In another aspect, the first step size is determined according to a predetermined formula wherein, according to the formula, the third step size equals an effective height of the window.

System and computer program products corresponding to the above summarized methods are also described and claimed herein.

Additional features and advantages are realized through the techniques of the present invention. Other embodiments and aspects of the invention are described in detail herein and are considered a part of the claimed invention. For a better understanding of the invention with advantages and features, refer to the description and to the drawings.

BRIEF DESCRIPTION OF THE DRAWINGS

The subject matter regarded as the invention is particularly pointed out and distinctly claimed in the claims at the conclusion of the specification. The foregoing and other objects, features, and advantages of the invention are apparent from the following detailed description taken in conjunction with the accompanying drawings in which:

FIG. 1 illustrates paging in accordance with prior art.

FIG. 2A illustrates certain aspects of locations within a browser window that relate to cropping according to an embodiment of the present invention.

FIGS. 2B, 2C and 2D illustrate paging by three different step sizes in three different circumstances, according to an embodiment of the present invention.

FIG's 3A and 3B illustrate further details of paging down through a succession of document elements, in accordance with an embodiment of the present invention.

FIGS. 4A and 4B illustrate further details of paging down through a succession of document elements, in accordance with an embodiment of the present invention.

FIG. 5 illustrates certain aspects of a computer program for an embodiment of the present invention, including selection of different paging modes.

FIG. 6 illustrates certain aspects of determining the variable step size, according to an embodiment of the present invention.

FIG. 7 illustrates a computerized device for displaying and paging through information, in accordance with an embodiment of the present invention.

DETAILED DESCRIPTION

The claims at the end of this application set out novel features which applicants believe are characteristic of the invention. The invention, a preferred mode of use, further objectives, and advantages, will best be understood by reference to the following detailed description of an illustrative embodiment read in conjunction with the accompanying drawings. It should be understood that other embodiments may be utilized and changes may be made without departing from the scope of the present invention. The drawings and detailed description are not intended to limit the invention to the particular form disclosed. On the contrary, the intention is to cover all modifications, equivalents and alternatives falling within the spirit and scope of the present invention as defined by the appended claims. Headings herein are not intended to limit the subject matter in any way.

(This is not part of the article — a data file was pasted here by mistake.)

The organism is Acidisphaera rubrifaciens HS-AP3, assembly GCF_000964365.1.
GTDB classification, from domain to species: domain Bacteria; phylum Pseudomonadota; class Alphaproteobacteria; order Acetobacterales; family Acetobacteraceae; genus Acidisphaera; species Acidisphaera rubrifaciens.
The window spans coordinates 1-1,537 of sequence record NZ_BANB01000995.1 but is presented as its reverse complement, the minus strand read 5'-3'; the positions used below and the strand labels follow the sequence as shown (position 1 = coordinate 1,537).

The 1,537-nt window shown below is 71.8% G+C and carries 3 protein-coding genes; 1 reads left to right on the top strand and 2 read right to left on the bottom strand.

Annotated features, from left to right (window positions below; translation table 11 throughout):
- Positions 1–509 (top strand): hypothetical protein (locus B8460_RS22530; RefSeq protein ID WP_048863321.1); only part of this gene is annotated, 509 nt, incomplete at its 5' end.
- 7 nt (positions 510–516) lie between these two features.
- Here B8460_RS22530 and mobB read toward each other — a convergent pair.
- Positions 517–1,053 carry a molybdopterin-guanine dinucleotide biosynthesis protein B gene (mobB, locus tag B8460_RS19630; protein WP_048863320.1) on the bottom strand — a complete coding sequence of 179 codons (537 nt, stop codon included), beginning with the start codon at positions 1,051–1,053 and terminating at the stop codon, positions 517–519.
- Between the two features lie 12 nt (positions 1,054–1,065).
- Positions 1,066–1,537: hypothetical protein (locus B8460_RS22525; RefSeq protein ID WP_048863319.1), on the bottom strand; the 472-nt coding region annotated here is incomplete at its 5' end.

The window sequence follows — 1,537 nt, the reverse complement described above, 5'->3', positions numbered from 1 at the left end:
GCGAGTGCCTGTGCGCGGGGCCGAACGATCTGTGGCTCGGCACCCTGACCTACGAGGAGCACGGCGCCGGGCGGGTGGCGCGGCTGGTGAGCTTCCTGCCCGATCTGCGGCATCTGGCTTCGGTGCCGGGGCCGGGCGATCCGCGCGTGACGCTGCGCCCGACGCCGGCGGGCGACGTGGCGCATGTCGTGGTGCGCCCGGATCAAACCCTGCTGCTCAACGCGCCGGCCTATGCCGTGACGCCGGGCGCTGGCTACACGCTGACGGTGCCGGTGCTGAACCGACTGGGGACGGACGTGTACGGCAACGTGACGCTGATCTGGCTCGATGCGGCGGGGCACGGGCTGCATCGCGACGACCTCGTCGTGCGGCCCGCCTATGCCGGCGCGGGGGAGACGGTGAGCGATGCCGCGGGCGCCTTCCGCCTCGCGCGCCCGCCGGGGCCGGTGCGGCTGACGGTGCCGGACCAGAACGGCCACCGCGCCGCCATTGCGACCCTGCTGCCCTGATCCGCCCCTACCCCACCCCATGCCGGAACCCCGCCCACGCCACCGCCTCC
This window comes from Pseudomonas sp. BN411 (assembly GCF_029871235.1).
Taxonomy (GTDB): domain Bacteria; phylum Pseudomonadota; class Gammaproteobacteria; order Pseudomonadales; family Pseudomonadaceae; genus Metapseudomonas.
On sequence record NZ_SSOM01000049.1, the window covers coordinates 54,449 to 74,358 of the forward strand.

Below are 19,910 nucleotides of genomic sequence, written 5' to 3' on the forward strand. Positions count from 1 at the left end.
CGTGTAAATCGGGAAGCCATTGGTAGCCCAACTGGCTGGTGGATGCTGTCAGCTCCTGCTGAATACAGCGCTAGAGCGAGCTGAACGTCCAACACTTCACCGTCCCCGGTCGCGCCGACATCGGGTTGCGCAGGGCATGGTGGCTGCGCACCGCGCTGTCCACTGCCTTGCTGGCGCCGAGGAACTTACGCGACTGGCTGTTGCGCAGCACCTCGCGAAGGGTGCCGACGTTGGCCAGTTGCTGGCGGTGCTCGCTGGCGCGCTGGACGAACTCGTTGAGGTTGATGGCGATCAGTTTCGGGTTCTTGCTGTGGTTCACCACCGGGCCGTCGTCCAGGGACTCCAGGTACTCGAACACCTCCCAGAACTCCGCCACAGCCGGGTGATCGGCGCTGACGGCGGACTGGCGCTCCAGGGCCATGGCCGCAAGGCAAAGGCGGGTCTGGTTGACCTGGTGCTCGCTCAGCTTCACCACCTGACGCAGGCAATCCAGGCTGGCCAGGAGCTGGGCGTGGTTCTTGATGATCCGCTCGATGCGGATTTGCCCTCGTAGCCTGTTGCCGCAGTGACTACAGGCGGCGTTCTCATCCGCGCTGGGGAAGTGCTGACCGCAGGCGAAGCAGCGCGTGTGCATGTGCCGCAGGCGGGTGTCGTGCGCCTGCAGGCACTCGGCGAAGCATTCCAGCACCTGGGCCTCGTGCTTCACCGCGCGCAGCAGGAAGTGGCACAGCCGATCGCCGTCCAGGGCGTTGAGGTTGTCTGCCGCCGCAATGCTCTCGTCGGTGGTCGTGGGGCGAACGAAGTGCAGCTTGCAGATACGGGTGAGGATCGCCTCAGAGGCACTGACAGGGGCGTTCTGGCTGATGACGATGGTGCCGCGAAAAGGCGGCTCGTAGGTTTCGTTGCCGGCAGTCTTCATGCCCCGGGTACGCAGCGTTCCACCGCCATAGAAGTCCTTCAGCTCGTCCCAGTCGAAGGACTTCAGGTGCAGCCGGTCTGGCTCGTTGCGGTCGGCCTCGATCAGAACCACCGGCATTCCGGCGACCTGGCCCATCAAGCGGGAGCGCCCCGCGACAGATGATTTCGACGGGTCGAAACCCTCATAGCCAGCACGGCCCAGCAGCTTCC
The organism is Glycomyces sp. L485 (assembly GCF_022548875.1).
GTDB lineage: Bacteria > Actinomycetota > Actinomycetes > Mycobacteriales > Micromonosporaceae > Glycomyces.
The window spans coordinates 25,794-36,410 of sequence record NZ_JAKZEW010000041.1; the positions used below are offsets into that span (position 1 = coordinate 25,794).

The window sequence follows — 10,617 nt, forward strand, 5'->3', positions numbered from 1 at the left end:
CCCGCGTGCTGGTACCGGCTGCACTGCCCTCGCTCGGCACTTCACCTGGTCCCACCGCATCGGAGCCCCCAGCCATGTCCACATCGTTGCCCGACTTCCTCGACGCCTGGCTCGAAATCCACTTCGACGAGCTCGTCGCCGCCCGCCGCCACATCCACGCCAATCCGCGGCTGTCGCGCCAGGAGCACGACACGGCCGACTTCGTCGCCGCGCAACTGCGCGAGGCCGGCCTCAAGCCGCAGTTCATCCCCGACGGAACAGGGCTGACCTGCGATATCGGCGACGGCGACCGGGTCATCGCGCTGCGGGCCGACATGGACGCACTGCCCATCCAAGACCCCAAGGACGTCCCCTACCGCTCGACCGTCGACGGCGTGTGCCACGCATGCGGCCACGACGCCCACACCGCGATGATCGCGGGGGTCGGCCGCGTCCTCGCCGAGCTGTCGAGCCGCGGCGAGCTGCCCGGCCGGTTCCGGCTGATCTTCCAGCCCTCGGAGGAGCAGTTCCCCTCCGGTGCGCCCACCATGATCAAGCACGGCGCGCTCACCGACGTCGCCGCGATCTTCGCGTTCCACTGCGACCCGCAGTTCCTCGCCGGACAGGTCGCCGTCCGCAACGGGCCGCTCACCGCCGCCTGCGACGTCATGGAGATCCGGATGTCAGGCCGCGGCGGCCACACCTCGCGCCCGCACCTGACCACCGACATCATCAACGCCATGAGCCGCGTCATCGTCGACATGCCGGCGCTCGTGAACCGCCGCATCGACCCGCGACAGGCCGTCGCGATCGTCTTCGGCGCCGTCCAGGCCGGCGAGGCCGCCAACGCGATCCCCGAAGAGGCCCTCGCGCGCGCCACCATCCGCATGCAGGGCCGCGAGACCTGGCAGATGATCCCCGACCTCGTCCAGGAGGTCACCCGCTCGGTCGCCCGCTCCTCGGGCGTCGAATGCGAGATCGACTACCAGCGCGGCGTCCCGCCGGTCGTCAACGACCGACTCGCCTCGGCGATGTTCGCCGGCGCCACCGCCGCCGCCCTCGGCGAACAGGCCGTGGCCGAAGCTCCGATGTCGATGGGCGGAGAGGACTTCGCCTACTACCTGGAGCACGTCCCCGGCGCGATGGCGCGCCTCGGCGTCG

Referring now to FIG. 2A, details of locations within window 115 that relate to paging are shown, according to an embodiment of the invention. Window 115 has actual top T and actual bottom B. The computer system determines an effective top T and an effective bottom B′ of window 115, wherein effective top T′ is below actual top T and effective bottom B′ is above actual bottom B by at least respective predetermined amounts, which are shown as “a” in FIG. 2A, although the predetermined amounts do not necessarily have to be equal to one another. Thus, the effective height of window 115 is shown as H′=H−2a in FIG. 2A.

In an embodiment of the invention, for paging upward a computer system determines that a document element is cropped at the top of the document element responsive to the document element having a top portion that extends above effective top T′ of window 115, i.e., the document element top is higher than T−a, in FIG. 2A for example. And for paging downward the computer system determines a document element is cropped at the bottom of the document element responsive to the document element having a bottom portion that extends below effective bottom B′ of window 115, i.e., the document element bottom is lower than B+a, in FIG. 2A for example.